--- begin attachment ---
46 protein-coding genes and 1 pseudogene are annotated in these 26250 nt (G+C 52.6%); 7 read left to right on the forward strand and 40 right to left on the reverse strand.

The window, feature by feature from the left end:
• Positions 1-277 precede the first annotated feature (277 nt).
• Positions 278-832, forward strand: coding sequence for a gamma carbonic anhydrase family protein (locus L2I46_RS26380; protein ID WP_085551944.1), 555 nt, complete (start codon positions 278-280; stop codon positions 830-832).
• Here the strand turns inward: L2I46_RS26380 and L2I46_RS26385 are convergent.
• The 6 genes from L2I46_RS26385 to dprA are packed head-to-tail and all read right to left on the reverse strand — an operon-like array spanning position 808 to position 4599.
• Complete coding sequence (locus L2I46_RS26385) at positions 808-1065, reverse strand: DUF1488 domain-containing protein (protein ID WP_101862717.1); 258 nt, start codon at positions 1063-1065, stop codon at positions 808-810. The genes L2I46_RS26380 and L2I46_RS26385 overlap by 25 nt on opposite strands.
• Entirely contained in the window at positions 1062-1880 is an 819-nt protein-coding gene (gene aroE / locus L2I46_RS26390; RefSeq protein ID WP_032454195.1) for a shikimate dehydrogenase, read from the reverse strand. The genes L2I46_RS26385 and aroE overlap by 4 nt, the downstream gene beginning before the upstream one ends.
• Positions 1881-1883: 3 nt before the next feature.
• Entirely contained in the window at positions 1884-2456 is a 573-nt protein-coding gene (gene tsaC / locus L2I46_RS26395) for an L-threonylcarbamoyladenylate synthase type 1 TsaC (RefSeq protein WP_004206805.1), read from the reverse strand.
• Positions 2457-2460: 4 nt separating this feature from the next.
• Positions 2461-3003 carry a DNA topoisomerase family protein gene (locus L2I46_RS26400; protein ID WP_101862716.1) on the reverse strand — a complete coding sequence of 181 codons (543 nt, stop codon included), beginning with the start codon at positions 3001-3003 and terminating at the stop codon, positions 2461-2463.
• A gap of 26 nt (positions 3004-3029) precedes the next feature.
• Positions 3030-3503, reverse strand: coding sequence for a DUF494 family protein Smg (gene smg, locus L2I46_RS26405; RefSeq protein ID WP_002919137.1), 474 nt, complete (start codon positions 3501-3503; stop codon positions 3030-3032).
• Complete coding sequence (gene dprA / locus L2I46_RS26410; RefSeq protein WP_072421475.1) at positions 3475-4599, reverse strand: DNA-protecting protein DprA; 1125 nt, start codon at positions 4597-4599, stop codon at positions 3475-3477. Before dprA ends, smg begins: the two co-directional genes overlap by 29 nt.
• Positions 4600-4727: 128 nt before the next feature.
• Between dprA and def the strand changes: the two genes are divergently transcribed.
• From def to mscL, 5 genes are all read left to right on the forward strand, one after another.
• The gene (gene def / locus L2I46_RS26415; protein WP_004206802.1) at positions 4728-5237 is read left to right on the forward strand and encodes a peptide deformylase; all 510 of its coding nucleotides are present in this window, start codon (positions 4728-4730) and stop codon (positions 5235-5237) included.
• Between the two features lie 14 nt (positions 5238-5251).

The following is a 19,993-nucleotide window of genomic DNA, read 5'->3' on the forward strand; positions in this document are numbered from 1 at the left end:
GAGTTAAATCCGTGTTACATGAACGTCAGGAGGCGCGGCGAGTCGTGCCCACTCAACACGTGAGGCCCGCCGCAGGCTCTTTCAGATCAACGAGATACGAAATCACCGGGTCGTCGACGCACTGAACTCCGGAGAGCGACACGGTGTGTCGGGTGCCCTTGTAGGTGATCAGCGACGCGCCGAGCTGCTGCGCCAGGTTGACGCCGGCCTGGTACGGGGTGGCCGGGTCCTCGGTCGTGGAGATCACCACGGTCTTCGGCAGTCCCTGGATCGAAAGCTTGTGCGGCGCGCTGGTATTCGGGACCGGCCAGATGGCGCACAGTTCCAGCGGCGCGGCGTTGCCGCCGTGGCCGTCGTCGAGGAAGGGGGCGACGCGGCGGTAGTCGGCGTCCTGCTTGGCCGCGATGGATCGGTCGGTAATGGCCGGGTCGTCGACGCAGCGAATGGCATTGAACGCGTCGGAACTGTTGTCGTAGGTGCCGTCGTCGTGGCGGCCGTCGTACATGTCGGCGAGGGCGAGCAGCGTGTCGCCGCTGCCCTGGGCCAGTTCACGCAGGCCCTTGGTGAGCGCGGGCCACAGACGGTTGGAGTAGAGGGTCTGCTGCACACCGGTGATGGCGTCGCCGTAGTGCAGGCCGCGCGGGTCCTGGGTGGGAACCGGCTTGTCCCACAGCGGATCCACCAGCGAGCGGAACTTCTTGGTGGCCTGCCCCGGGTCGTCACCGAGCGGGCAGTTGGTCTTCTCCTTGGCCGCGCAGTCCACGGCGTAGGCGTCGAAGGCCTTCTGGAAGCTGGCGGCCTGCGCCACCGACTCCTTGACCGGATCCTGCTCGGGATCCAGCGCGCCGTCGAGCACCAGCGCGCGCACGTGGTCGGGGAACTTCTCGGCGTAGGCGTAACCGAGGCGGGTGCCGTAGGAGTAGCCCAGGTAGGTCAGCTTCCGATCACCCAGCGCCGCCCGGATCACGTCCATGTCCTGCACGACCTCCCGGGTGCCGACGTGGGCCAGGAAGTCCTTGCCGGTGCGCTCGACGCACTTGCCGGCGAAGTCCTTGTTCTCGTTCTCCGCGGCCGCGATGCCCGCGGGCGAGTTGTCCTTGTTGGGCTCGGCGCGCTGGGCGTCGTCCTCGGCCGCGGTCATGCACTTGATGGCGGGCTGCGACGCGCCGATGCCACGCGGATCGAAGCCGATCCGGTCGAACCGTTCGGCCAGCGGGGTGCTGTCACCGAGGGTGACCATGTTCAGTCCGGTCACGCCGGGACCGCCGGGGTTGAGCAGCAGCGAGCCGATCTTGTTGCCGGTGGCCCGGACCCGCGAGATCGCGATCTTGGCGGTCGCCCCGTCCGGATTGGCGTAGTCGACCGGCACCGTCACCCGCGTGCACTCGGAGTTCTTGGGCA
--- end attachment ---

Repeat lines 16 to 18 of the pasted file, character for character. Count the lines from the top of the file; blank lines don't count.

• Positions 4600-4727: 128 nt before the next feature.
• Between dprA and def the strand changes: the two genes are divergently transcribed.
• From def to mscL, 5 genes are all read left to right on the forward strand, one after another.